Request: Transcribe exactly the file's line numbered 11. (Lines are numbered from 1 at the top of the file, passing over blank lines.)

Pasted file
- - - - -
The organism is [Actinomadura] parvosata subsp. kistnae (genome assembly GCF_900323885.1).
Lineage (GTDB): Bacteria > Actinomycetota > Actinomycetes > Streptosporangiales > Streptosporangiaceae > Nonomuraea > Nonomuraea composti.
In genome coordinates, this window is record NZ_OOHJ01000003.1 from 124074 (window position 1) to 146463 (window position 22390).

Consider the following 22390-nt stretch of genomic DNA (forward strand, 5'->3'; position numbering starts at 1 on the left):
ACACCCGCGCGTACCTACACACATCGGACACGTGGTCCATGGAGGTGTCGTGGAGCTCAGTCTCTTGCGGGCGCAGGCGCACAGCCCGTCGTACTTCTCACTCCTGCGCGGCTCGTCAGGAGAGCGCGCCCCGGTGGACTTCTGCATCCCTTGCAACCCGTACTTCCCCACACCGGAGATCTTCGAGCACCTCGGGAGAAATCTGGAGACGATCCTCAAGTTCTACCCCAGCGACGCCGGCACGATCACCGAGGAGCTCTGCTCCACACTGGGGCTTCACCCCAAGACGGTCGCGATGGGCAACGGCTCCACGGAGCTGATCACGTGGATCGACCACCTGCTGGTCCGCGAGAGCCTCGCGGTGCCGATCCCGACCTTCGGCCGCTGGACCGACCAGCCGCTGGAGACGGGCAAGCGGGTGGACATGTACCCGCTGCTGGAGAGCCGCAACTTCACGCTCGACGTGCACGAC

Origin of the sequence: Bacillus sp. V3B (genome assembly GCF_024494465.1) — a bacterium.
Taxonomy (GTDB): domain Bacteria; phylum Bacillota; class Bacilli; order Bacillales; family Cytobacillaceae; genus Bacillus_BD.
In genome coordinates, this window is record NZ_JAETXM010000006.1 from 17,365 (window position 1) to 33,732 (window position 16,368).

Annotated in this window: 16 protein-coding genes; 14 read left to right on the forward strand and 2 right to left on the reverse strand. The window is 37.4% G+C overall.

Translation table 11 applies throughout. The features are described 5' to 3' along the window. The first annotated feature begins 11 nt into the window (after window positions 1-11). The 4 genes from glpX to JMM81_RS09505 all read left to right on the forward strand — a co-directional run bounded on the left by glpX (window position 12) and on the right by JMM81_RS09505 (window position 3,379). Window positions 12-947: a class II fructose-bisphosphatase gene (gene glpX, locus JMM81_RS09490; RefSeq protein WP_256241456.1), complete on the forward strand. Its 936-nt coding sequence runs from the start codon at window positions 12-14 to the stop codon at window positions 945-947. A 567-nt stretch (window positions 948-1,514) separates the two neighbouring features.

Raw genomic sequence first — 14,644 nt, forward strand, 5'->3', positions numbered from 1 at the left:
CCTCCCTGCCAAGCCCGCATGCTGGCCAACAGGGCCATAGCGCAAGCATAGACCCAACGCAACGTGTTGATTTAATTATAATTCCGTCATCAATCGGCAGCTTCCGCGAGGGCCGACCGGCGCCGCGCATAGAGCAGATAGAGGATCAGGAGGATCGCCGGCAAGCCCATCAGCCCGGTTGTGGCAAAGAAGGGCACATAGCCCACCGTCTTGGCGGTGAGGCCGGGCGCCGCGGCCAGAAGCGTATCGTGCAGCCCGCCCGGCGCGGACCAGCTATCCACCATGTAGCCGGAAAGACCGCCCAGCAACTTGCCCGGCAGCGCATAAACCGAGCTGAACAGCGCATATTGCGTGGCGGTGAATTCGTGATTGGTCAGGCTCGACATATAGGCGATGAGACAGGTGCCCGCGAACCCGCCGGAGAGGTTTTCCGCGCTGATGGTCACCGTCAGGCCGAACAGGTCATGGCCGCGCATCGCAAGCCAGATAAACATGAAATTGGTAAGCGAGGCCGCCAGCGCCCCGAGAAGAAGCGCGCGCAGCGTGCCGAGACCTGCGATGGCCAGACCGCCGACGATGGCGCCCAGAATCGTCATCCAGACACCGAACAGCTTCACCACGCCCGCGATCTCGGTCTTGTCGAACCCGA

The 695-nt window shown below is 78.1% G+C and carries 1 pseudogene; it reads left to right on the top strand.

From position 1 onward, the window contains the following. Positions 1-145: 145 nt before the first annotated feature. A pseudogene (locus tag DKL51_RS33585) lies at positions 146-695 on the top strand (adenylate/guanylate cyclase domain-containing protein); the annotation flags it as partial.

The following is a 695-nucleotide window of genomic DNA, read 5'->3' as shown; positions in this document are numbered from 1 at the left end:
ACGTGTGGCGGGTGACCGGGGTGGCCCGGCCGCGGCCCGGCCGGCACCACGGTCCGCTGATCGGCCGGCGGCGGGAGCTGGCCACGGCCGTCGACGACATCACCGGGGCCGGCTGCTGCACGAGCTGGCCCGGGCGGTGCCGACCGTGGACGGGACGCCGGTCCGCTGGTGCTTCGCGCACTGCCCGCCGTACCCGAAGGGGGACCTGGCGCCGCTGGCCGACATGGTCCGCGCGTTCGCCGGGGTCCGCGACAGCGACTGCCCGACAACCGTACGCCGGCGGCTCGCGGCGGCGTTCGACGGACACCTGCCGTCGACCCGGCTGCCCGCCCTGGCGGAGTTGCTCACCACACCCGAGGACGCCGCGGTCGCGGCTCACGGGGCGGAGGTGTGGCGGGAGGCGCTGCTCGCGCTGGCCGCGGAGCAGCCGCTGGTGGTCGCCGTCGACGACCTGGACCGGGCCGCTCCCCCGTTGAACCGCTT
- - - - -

Raw genomic sequence first — 14,644 nt, forward strand, 5'->3', positions numbered from 1 at the left: